|Publication number||US4150499 A|
|Application number||US 05/838,943|
|Publication date||Apr 24, 1979|
|Filing date||Oct 3, 1977|
|Priority date||Oct 3, 1977|
|Publication number||05838943, 838943, US 4150499 A, US 4150499A, US-A-4150499, US4150499 A, US4150499A|
|Inventors||Tec T. T. Wang|
|Original Assignee||Wang Tec T T|
|Export Citation||BiBTeX, EndNote, RefMan|
|Patent Citations (3), Referenced by (43), Classifications (8)|
|External Links: USPTO, USPTO Assignment, Espacenet|
Conventional shoes designed for selective use as either a shoe or roller skate generally relate to "collapsible" roller skates wherein rollers are provided in preformed depressions in the sole of said shoe and are partially releasable in response to a suitable release means so that at least a portion of each roller will extend from its respective depression, said release means generally serving to support said rollers in the extended position.
The major defect of such constructions is that there is insufficient support to the rollers when in the extended position so that skating tends to be unstable. Also, due to the fact that the total support function is localized to a very small point in the central portion of the shoe body, these skates are not capable of supporting much weight and are therefor suitable only for very young children. For the same reason, these skates are extremely susceptable to malfunctions and damage, and generally provide a very short useful life.
Another defect of such shoe/skate combinations is that the rollers are generally not easily detachable from the shoe body so that when the supportive device fails, the combination becomes useless as either a skate or a shoe.
Yet another defect of such shoe/skate combinations is that as the rollers must be concealable in the body of the shoe and are generally not detachable therefrom, it is not possible to change different types of rollers or other skating accessories to provide a variety of skating effects.
The purpose of the present invention is to improve the above said defects and to provide a shoe with skating accessories that is of a very stable construction and which is far less susceptable to malfunctions, providing a greatly increased useful life.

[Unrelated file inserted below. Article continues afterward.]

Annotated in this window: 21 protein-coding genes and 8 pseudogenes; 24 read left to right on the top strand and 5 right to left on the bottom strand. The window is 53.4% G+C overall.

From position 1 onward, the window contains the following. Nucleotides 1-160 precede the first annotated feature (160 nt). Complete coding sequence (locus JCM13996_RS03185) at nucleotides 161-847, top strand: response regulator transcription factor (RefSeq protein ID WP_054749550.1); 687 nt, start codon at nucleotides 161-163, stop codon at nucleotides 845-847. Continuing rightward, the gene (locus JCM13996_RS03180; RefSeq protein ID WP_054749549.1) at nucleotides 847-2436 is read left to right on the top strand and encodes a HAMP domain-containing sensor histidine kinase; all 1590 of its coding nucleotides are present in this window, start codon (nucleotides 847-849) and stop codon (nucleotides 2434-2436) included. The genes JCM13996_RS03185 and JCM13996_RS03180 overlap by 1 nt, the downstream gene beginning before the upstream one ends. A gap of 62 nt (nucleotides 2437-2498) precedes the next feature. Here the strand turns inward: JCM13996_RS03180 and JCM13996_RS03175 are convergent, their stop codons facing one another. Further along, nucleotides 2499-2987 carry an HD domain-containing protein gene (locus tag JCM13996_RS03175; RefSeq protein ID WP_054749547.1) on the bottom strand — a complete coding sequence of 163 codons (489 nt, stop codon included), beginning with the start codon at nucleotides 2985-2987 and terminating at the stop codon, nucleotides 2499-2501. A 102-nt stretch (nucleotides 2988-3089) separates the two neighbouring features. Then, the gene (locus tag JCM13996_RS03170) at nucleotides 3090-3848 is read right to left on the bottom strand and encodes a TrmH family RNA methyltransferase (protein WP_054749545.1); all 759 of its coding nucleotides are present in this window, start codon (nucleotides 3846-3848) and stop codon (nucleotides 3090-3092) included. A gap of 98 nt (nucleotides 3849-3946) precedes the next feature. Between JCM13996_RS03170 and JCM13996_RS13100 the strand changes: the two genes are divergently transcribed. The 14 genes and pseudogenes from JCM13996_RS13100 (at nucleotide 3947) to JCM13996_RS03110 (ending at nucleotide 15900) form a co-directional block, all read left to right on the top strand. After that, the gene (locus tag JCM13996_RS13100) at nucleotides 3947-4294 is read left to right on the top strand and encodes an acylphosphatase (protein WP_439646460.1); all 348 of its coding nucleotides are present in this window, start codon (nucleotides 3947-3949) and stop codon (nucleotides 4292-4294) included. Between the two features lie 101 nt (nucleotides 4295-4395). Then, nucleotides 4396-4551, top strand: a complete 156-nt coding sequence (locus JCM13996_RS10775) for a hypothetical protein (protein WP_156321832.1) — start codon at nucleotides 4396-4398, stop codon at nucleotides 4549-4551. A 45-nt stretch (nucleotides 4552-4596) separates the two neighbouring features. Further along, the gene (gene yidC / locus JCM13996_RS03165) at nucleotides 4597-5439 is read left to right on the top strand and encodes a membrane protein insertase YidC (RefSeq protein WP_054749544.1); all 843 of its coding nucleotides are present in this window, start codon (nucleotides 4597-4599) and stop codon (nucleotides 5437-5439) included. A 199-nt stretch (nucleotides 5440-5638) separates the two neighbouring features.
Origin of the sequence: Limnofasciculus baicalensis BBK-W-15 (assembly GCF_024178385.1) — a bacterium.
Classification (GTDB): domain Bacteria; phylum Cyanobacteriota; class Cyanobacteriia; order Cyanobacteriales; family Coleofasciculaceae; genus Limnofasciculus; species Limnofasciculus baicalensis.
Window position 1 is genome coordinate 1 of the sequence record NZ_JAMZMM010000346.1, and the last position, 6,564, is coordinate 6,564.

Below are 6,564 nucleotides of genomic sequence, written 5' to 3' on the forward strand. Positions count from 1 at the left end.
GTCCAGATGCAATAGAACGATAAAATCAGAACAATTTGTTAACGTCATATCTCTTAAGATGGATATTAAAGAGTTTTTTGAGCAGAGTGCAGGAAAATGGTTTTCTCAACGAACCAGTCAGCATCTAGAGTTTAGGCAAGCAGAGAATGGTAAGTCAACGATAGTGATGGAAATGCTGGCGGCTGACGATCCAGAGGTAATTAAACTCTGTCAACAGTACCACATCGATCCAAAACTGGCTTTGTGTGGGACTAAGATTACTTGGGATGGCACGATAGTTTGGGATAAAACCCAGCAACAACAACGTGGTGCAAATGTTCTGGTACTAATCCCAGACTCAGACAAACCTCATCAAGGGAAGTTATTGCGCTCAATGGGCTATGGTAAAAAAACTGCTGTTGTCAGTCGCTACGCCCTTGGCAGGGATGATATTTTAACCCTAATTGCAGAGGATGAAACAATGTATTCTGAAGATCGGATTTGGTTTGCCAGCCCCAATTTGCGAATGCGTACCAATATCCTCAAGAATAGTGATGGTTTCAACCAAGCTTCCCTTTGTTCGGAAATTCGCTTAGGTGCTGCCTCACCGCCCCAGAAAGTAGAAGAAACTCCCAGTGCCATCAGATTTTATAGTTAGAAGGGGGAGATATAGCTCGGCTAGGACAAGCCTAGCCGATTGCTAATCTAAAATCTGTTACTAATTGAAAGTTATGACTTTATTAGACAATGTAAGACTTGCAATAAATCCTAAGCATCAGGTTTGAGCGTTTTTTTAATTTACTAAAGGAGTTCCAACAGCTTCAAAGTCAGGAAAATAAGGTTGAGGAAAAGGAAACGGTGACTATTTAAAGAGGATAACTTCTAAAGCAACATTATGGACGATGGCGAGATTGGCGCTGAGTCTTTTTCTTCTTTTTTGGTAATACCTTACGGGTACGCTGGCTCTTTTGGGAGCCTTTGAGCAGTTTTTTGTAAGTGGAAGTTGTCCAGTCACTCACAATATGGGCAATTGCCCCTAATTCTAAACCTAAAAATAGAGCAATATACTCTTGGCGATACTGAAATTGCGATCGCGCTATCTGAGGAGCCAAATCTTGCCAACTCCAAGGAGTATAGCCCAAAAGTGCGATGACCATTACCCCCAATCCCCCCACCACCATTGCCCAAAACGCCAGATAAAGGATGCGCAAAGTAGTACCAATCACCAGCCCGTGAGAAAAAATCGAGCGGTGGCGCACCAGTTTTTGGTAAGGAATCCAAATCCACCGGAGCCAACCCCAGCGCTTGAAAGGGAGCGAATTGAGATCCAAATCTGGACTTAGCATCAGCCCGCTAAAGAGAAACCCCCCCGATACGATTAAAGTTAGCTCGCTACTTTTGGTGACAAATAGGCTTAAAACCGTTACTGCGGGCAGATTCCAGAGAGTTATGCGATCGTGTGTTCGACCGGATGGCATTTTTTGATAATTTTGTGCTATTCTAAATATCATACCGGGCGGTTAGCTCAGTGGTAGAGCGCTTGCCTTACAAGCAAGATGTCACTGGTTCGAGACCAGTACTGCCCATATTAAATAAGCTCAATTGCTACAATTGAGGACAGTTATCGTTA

It is another object of the present invention to provide a shoe and skate combination wherein the skating accessories are easily attachable to and detachable from the shoe so that a variety of skating means are interchangeable for producing different skating effects.
It is yet another purpose of the present invention to provide a shoe and skate combination whereby support is distributed uniformly over the skate means, providing more stability and allowing persons of all ages to use the skate with a minimum chance of malfunction.
It is a further purpose of the present invention to increase the overall safety of a skate and more specifically to provide suitable stops which are located at both the front and rear portions of the skating means in such a way that they will not interfere with the walking function of the shoe when the skating means is removed.
Other purposes and advantages of a shoe and skate combination according to the present invention will become apparent as it is now described in detail with reference to the appended drawings, wherein:
FIG. 1 is a perspective view of a shoe body adapted for receiving and holding various skating means according to the present invention;
FIG. 2 is a view in partial cross section thereof showing a skating means in place;
FIG. 3 is a view in cross section of a catch means suitable for use with the present invention;
FIG. 4A is a perspective view of a first embodiment of a roller skating means according to the present invention;
FIG. 4B is a similar view of a second embodiment thereof;
FIG. 4C is a similar view of an ice skating means according to the present invention; and
FIG. 5 is a second embodiment of the shoe body of FIG. 1.
Referring to FIGS. 1 and 2, a preferred embodiment according to the present invention includes a shoe body 10 having suitable fastening means 11 for fastening the shoe body 10 to the foot of the user. Along the bottom portion 12 of the shoe body 10 is provided a sole 20 of a suitable material to provide suitable traction when wearing the shoe for the purpose of walking. Along the length of the sole 20 and into the shoe body 10 is a generally arcuate slot 13. The slot 13 runs longitudinaly along the central bottom portion 12 of the shoe body 10 and is spaced from each end of the shoe. As shown in FIG. 2, the top portion 110 of the shoe body 10 may be contoured to provide comfort to the foot of the user.